Police Scotland to Start Using Controversial Hacking Devices
Police Scotland has announced it’s planning to deploy hacking tech towards the end of summer saying it now has ‘legal clarity’ over its use.
Speaking to MSPs, representatives of Police Scotland said that they now had legal clarity from both the Crown Office and from independent senior counsel and would start rolling out the devices, known as cyber kiosks, towards the end of summer.
At the same time, Police Scotland also revealed that it’s planning to establish an “ethics panel” to help resolve problems with the future deployment of technology.
Addressing Holyrood’s Sub-Committee on Policing, Deputy Chief Constable Will Kerr said: “We want to get on with using these devices now, but we would certainly welcome any additional clarity around how we police in a digital age and where that balance sits between privacy, responsibility, security, safety.”
Previously, the Information Commissioner’s Office (ICO) and the Scottish Human Rights Commission have voiced concern over the use of this technology, which has been labelled by privacy groups as invasive.
The original roll-out of the devices was halted when MSPs said it should be delayed until legal doubts and ambiguity about the use of the devices had been resolved.
- Concerns Raised Over Police Scotland’s Use of Cyber Kiosks
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- MSPs Recommend Delay on Police Scotland Cyber Kiosk Deployment
Kerr asserted that: “We have the legal clarity now, both from the Crown Office, under whose direction we act, and from independent senior counsel. We think the process will be better as a result of the engagement and scrutiny of this committee, and we would like to apply those lessons to the increasing use of technology in policing over the course of the next number of years.”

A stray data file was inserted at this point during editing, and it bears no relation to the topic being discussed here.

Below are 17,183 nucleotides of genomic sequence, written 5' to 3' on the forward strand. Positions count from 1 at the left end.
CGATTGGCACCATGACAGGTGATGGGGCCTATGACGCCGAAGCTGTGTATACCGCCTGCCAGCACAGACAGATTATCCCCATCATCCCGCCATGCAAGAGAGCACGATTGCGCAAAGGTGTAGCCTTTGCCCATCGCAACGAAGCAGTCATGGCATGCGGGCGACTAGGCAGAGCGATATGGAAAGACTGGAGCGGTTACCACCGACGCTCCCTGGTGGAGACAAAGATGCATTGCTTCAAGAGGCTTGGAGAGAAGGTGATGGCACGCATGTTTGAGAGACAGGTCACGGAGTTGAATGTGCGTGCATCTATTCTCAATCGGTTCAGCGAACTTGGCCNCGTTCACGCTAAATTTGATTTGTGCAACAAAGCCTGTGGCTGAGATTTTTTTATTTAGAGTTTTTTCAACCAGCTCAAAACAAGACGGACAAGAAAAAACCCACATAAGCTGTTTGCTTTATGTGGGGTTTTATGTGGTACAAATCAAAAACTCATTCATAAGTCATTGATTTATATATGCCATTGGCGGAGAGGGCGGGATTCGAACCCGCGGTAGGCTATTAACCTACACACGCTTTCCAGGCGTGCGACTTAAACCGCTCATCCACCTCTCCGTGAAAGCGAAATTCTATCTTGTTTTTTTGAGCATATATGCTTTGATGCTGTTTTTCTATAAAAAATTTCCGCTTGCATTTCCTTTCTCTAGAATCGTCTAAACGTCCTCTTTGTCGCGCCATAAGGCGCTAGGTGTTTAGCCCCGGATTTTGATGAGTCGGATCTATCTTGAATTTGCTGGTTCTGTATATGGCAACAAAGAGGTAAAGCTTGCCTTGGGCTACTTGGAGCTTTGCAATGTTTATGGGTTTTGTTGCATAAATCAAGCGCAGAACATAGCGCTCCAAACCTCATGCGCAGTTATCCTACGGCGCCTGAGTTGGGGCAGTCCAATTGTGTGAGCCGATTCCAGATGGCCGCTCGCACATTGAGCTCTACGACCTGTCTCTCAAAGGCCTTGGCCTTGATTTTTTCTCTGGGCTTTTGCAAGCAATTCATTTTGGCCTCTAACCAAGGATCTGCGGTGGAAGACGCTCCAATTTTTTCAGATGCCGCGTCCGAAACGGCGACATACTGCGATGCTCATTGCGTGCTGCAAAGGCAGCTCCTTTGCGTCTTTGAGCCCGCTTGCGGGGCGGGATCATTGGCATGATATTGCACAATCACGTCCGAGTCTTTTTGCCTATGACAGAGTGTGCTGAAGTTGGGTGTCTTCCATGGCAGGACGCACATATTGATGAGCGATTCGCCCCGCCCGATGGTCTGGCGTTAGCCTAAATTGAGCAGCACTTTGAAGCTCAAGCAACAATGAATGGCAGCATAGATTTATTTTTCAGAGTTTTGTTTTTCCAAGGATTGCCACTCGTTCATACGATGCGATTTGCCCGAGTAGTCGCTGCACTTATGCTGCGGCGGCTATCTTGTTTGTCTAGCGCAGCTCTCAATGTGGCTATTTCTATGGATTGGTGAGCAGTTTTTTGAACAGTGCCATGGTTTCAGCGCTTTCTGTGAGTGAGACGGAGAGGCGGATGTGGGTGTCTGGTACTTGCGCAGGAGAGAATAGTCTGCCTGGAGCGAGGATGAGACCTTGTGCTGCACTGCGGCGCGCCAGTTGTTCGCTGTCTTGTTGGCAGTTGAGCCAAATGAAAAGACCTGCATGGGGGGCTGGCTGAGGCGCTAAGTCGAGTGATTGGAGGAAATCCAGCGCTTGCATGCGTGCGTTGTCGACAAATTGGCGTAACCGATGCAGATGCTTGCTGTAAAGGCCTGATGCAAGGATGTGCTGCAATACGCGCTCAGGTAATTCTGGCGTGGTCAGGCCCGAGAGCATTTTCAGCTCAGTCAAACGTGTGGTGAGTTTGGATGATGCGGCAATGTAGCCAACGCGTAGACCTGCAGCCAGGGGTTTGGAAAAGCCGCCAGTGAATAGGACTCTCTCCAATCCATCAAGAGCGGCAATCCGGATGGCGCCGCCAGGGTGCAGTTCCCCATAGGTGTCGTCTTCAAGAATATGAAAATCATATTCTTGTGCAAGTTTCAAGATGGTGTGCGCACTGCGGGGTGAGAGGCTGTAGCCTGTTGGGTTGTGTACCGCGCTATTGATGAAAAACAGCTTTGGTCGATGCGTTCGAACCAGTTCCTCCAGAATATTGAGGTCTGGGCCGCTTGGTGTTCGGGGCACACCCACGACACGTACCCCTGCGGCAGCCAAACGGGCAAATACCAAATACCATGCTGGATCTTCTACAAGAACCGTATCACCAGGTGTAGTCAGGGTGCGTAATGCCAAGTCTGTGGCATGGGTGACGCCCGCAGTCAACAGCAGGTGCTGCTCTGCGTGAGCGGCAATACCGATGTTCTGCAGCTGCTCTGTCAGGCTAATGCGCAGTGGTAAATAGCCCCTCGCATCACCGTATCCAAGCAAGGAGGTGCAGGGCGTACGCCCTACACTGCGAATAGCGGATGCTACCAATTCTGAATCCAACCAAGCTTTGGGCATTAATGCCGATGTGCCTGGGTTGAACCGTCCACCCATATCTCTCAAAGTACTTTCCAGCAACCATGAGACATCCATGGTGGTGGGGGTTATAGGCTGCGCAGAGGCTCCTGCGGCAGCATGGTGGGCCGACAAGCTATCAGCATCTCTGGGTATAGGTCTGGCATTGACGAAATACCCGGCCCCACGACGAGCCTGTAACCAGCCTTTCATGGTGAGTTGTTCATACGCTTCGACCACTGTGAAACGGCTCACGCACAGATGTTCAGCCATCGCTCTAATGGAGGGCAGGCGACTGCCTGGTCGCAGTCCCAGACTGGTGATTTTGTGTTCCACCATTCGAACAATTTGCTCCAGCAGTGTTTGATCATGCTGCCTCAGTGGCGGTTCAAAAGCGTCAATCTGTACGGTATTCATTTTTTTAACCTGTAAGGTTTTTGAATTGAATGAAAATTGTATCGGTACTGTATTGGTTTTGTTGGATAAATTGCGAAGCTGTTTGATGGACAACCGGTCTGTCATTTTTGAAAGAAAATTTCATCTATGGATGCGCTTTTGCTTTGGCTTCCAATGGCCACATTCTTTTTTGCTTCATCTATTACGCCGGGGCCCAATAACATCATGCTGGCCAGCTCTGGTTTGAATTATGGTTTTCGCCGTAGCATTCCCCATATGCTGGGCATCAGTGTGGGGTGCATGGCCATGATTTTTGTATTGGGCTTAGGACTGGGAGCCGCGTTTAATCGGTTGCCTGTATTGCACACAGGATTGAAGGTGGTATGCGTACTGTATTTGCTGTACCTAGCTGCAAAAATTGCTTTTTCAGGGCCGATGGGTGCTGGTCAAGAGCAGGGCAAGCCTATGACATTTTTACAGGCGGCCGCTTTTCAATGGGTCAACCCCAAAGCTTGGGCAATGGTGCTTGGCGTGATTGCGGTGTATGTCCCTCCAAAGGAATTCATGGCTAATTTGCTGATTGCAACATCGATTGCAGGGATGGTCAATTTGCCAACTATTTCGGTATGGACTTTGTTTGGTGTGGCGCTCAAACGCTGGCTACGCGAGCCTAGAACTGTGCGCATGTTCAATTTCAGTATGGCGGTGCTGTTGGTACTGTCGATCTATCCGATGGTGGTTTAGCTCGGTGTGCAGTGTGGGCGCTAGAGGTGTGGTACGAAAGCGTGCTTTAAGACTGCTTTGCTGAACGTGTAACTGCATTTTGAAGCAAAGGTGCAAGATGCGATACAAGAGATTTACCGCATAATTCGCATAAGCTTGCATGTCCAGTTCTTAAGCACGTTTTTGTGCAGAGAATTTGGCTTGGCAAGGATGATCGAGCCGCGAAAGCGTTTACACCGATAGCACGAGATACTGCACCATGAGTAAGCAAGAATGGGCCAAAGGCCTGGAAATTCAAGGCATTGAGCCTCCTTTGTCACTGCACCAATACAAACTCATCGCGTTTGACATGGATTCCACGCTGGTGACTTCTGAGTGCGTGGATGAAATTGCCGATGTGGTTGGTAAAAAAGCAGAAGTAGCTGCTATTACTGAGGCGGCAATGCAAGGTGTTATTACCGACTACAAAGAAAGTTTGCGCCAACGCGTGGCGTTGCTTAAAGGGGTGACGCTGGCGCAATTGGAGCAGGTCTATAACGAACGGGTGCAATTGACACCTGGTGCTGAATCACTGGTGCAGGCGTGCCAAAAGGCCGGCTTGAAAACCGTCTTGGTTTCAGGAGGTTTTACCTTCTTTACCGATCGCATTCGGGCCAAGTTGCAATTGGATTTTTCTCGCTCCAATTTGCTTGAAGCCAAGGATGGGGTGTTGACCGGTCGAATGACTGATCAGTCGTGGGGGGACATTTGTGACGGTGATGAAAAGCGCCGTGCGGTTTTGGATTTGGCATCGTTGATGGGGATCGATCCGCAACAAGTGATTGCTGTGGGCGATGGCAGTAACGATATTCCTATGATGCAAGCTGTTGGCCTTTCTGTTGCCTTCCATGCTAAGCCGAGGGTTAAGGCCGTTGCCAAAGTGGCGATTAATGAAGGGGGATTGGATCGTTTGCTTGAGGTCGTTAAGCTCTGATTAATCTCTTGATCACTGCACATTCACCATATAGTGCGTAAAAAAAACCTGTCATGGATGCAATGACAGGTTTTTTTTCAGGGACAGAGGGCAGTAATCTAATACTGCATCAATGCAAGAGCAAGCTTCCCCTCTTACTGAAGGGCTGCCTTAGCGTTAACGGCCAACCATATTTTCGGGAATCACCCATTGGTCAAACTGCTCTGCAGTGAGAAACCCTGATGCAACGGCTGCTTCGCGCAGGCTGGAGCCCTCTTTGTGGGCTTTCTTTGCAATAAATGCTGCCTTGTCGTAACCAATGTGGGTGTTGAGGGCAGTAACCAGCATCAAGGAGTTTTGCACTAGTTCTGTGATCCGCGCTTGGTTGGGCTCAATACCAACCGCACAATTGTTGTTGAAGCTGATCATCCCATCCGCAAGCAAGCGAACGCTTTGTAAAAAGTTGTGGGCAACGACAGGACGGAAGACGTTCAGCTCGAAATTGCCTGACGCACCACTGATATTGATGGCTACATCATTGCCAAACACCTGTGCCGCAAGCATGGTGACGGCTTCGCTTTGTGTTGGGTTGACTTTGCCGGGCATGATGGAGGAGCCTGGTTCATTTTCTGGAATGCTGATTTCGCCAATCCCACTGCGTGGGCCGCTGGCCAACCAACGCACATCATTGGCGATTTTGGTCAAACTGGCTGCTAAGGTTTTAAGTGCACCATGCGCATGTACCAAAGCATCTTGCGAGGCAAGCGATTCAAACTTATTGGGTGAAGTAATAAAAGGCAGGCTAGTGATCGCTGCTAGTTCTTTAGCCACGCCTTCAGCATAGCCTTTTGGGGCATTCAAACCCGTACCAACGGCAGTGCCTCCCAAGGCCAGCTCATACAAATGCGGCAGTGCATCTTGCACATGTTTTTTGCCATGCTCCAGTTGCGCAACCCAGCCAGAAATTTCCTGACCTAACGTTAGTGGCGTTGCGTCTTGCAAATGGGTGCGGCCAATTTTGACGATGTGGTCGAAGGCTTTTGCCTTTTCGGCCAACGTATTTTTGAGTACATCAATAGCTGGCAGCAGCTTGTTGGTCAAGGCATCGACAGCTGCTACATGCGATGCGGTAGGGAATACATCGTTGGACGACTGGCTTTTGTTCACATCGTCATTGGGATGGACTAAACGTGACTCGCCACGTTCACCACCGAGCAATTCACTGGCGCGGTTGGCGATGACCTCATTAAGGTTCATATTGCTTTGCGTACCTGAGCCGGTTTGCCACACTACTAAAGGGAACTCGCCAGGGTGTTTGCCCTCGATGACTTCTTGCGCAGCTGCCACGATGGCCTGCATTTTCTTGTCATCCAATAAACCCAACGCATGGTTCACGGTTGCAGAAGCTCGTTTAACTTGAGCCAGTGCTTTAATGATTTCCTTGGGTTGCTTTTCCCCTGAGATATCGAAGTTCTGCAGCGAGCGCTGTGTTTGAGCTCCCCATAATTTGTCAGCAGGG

“This is not something that’s going to stop. This will not be the last time we use a new or innovative bit of technology,” he added.
According to Kerr, police had “fixed internally too quickly on the technology that was involved, and didn’t spend enough time considering how the use of that technology would be perceived or felt by the very citizens that we were looking to protect.
“It’s not just about protecting citizens from harm, it’s about how it feels to the rest of the citizens, about the use of what can be quite intrusive, quite invasive powers.
“So I think that balanced perspective is something we’ve matured with over the course of the last number of years.”
Last year, Police Scotland acquired 41 of the device systems at a cost of nearly £500,000 and planned to start using them in Autumn. In addition, there was also an initial £101,000 revenue costs and a further £379,960 is anticipated for licence renewals over a four-year period.
In 2016, Police Scotland faced serious backlash after it carried out two trials of the technology without informing the victims, suspects and witnesses of its use. Kerr expressed his worry to MSPs that organised crime gangs had already got access to the tech “as the gadgets are freely available to buy online”.
Assistant Chief Constable Steve Johnson, of the specialist crime and intelligence division, added: “Some of our organised crime groups are actually in the tech business. This will present as legitimate companies. They are in the tech business and some of them, the services that they provide, along with drugs supply, firearms, abuse, trafficking, are technical services. They are developing, if you like, their business model to the advantage of criminals, at a pace that we’ve never seen.”